Limitations: Understanding what we can and cannot do.
While the Court appointment grants significant authority to a Conservator, it is important to understand there are limits to this power. The authority of a Conservator is often mistaken with the authorities of a Guardian. A conservator cannot:
- Force a client to move, take medication, attend doctor appointments, or give permission for medical treatment
- Organize any medical treatments or care, but the Conservator is required to organize payment for these treatments and care. That is why it is essential that the client (their Guardian, Power of Attorney, or caregiver) and the Conservator to work closely together
Our Conservators will establish a budget and distribute a certain amount of personal money to the client. We will not restrict the use of that personal money.
While we hope to develop a relationship with families as partners in care, this partnership requires equal consideration from the families. In the case of large families, it is helpful if one person can be the point of communication and relay the information to others. When that is not possible, group emails or other agreements may be necessary to manage communication needs.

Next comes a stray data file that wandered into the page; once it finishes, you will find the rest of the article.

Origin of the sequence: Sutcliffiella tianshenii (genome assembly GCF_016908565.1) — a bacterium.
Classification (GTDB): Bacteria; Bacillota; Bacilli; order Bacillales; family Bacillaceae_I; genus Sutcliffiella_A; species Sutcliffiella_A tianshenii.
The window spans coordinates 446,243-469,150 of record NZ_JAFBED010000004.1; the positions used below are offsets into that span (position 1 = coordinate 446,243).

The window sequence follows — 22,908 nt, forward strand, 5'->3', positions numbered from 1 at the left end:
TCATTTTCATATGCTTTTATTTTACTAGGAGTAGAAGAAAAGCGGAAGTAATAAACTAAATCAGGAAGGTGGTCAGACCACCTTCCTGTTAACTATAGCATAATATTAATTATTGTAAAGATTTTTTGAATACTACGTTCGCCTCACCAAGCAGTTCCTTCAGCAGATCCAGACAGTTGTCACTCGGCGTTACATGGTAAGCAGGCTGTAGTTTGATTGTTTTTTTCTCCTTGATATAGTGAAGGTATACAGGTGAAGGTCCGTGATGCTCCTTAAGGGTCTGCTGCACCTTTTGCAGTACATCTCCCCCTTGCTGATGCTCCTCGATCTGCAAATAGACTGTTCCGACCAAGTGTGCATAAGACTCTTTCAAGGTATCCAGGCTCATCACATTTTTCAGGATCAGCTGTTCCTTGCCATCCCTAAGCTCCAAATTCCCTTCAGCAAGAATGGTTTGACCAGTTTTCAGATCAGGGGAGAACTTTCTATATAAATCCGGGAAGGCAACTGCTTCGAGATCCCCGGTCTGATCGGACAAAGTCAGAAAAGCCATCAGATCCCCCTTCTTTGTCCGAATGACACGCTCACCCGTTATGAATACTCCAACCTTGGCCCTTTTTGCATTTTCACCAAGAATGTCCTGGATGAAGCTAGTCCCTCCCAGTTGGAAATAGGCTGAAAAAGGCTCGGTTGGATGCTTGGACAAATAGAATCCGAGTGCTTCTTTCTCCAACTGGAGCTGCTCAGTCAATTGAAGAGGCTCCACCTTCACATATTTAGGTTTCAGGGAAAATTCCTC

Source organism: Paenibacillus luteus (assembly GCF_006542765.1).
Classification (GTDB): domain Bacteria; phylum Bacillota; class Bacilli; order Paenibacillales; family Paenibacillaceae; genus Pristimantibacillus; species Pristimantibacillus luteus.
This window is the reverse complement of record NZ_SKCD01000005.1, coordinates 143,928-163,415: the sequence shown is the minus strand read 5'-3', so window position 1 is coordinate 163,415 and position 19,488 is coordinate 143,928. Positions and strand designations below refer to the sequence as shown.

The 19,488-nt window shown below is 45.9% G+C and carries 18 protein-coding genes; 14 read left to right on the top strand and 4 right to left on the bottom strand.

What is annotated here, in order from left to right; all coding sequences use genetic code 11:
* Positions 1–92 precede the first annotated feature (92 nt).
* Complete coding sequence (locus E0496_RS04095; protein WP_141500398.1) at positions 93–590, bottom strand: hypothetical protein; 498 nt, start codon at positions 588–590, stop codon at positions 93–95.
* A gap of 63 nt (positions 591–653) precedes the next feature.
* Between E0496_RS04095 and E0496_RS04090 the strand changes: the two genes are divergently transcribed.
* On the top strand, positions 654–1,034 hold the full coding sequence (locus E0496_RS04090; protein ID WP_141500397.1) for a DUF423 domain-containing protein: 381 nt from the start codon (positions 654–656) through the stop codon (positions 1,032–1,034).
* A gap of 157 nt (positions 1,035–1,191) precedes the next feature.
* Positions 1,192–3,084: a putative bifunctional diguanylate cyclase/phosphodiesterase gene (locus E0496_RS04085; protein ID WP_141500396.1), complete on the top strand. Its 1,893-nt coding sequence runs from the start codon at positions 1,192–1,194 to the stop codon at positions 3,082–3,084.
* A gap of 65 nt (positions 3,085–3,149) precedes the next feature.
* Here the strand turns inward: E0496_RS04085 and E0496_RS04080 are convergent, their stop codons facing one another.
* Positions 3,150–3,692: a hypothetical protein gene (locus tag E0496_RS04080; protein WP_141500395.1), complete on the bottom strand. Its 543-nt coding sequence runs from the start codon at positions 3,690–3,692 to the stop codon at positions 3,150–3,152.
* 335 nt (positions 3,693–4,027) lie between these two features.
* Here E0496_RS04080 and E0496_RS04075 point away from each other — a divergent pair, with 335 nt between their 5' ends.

The Conservator is going to conduct the budget on what the client’s resources are able to afford.
The Conservator will apply or cooperate with others that are applying for public benefits for our conservatorship clients, many times these applications are subject to cooperation of others such as a spouse or family members.
The Conservator does not control the actions or timeline of organizations such as Social Security Administration, Veterans Administration, Department of Human Services, or other benefit providers. These application processes take months, sometimes years, to conclude.